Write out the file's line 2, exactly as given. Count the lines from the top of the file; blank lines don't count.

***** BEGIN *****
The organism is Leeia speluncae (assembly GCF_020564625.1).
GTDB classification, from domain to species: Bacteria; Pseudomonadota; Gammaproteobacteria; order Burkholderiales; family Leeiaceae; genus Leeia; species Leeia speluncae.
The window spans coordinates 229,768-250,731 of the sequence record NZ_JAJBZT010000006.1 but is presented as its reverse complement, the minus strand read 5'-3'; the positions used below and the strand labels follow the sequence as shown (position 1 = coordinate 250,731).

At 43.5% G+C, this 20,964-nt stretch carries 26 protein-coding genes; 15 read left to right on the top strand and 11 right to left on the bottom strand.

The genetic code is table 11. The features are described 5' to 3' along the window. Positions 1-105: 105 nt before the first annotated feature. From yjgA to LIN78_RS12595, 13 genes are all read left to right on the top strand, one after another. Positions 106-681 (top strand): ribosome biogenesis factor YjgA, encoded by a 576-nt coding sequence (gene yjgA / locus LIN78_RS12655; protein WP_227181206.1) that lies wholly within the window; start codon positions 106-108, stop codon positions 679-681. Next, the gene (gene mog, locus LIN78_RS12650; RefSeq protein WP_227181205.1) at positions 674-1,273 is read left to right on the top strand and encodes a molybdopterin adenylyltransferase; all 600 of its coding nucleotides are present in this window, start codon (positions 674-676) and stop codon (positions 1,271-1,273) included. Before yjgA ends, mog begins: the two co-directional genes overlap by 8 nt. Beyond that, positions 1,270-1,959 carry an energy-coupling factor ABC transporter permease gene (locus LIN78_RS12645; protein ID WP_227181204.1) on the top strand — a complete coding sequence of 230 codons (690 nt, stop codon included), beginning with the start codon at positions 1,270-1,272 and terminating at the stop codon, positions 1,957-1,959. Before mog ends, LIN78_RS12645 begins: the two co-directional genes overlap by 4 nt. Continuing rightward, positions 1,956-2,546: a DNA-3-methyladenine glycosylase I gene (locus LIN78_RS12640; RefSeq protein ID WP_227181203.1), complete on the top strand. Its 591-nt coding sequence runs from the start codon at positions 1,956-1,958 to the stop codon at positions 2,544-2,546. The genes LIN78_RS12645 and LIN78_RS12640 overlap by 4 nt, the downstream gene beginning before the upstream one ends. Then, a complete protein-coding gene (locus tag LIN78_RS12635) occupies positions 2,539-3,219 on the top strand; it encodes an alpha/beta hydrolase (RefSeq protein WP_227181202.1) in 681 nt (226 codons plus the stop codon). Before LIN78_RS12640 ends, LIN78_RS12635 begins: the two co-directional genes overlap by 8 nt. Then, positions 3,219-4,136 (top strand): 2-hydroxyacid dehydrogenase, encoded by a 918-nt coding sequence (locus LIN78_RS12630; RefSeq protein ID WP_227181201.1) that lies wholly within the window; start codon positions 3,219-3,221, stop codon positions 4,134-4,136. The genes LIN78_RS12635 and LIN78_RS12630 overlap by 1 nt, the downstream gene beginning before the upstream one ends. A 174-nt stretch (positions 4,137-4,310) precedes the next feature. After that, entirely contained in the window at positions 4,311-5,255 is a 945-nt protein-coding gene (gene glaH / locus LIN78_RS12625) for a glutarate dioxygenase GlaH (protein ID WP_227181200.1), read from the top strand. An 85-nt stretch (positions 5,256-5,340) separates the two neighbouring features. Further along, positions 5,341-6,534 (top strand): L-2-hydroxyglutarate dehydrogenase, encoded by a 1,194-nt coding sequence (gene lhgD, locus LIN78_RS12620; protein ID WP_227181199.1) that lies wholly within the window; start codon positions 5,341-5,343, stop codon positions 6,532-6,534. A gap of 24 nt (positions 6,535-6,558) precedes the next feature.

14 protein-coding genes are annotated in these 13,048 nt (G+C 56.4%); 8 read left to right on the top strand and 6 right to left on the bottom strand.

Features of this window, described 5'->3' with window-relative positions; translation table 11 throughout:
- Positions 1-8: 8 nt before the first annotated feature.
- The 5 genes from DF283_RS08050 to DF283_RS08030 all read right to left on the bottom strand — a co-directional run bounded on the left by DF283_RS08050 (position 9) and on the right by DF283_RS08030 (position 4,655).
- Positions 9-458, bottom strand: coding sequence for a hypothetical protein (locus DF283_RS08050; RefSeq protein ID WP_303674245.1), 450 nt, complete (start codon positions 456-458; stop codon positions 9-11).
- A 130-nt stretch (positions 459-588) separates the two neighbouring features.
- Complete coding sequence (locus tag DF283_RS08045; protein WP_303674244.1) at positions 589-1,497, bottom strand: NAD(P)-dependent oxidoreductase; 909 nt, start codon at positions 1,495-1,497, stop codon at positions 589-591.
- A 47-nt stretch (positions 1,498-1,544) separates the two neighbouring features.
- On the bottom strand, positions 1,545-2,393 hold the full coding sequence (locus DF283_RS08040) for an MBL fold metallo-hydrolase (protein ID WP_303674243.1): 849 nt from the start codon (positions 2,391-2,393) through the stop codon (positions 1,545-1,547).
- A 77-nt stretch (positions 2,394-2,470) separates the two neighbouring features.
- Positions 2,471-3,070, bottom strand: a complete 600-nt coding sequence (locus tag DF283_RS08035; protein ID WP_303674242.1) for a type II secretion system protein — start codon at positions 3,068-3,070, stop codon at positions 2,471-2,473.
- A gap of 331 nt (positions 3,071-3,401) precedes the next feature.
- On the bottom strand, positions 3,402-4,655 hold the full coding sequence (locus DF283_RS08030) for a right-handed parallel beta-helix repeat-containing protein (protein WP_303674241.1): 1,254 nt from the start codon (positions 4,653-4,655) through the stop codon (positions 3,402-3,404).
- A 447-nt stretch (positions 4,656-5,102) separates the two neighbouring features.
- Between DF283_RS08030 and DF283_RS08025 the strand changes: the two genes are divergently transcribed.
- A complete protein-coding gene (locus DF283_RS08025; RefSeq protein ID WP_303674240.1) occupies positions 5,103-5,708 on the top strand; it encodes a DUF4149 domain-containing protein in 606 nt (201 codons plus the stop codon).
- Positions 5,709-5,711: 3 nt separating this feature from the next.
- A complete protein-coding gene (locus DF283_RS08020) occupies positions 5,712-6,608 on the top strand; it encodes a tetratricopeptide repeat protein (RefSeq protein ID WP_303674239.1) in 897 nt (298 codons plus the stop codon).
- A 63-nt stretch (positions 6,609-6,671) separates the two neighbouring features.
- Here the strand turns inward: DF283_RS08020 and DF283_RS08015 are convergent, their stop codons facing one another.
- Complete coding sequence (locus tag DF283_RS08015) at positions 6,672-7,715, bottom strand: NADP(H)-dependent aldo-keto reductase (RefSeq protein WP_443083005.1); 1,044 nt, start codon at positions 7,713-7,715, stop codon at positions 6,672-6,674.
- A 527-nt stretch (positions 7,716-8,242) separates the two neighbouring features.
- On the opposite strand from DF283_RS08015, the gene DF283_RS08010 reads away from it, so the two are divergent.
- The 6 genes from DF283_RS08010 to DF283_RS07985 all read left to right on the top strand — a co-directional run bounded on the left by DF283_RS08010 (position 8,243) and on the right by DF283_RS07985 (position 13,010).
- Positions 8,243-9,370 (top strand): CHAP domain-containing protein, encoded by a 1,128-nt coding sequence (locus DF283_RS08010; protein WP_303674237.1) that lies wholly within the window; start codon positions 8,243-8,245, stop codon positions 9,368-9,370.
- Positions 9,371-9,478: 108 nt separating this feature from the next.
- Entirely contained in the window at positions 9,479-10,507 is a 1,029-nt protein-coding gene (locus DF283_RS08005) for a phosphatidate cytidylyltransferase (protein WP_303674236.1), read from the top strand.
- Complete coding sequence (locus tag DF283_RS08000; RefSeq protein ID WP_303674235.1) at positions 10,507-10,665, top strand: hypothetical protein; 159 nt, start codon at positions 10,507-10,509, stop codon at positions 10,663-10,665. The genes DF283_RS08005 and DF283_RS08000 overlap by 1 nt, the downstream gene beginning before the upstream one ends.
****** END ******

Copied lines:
GTDB classification, from domain to species: Bacteria; Pseudomonadota; Gammaproteobacteria; order Burkholderiales; family Leeiaceae; genus Leeia; species Leeia speluncae.